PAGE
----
Voices in Our Blood is a literary anthology of the most important and artful interpretations of the civil rights movement, past and present. It showcases what forty of the nation's best writers — including Maya Angelou, James Baldwin, Ralph Ellison, William Faulkner, John Steinbeck, Alice Walker, Robert Penn Warren, Eudora Welty, and Richard Wright — had to say about the central domestic drama of the American Century.
Editor Jon Meacham has chosen pieces by journalists, novelists, historians, and artists, bringing together a wide range of black and white perspectives and experiences. The result is an unprecedented and powerful portrait of the movement's spirit and struggle, told through voices that resonate with passion and strength.
Maya Angelou takes us on a poignant journey back to her childhood in the Arkansas of the 1930s. On the front page of The New York Times , James Reston marks the movement's apex as he describes what it was like to watch Martin Luther King, Jr., deliver his heralded "I Have a Dream" speech in real time. Alice Walker takes up the movement's progress a decade later in her article "Choosing to Stay at Home: Ten Years After the March on Washington." And John Lewis chronicles the unimaginable courage of the ordinary African Americans who challenged the prevailing order, paid for it in blood and tears, and justly triumphed.
Voices in Our Blood is a compelling look at the movement as it actually happened, from the days leading up to World War II to the anxieties and ambiguities of this new century. The story of race in America is a never-ending one, and Voices in Our Blood tells us how we got this far—and how far we still have to go to reach the Promised Land.
From the Hardcover edition.
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|Title of eBook: Voices in Our Blood|
|Release Date: 02-15-2001|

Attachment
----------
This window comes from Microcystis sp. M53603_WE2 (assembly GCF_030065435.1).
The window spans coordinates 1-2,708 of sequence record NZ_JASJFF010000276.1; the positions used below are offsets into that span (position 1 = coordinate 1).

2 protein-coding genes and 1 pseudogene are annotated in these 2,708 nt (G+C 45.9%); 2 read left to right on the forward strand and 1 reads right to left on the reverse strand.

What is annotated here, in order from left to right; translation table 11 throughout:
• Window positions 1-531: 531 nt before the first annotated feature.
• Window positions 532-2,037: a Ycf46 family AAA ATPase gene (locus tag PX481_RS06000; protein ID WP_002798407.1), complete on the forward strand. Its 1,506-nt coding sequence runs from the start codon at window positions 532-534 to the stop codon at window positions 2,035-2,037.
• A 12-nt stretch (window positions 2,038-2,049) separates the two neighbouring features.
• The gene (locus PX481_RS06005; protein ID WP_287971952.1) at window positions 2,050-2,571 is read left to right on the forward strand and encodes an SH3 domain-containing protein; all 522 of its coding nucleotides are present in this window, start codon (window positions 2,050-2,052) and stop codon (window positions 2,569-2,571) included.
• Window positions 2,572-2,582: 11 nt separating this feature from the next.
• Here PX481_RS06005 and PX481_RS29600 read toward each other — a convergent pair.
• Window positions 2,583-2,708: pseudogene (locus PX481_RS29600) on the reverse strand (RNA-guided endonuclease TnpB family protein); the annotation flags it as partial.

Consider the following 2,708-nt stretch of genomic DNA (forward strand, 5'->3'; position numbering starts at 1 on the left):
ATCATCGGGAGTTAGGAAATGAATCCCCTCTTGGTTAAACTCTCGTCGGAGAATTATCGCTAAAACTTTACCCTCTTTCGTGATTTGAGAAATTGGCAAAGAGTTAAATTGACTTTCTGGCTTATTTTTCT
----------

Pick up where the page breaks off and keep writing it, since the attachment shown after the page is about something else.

|Allowed Countries (hover)|
|Publisher: Random House Publishing Group|
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|Parent title||Voices in Our Blood|
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Voices in Our Blood
The word "Negro," the term by which, orally or in print, we black folk in the United States are usually designated, is not really a name at all nor a description, but a psychological island whose objective form is the most unanimous fiat in all American history; a fiat buttressed by popular and national tradition, and written down in many state and city statutes; a fiat which artificially and arbitrarily defines, regulates, and limits in scope of meaning the vital contours of our lives, and the lives of our children and our children's children.
This island, within whose confines we live, is anchored in the feelings of millions of people, and is situated in the midst of the sea of white faces we meet each day; and, by and large, as three hundred years of time has borne our nation into the twentieth century, its rocky boundaries have remained unyielding to the waves of our hope that dash against it.
The steep cliffs of this island are manifest, on the whole, in the conduct of whites toward us hour by hour, a conduct which tells us that we possess no rights commanding respect, that we have no claim to pursue happiness in our own fashion, that our progress toward civilization constitutes an insult, that our behavior must be kept firmly within an orbit branded as inferior, that we must be compelled to labor at the behest of others, that as a group we are owned by the whites, and that manliness on our part warrants instant reprisal.
Three hundred years are a long time for millions of folk like us to be held in such subjection, so long a time that perhaps scores of yea...